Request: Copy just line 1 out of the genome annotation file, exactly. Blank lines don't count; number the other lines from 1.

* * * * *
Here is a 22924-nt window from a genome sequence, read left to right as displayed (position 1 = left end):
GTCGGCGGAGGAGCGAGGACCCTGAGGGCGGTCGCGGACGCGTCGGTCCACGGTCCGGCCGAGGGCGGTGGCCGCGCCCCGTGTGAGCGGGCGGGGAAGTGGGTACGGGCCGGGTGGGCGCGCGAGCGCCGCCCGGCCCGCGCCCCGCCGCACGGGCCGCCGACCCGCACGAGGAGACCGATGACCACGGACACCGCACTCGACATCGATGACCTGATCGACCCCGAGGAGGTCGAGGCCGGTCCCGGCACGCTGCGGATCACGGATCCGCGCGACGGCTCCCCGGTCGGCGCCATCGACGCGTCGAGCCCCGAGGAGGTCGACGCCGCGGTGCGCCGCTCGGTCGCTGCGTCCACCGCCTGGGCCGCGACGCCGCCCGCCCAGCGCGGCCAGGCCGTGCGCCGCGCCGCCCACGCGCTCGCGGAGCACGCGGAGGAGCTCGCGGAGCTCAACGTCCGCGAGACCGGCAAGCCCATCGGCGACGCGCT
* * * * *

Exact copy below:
Here is a 22924-nt window from a genome sequence, read left to right as displayed (position 1 = left end):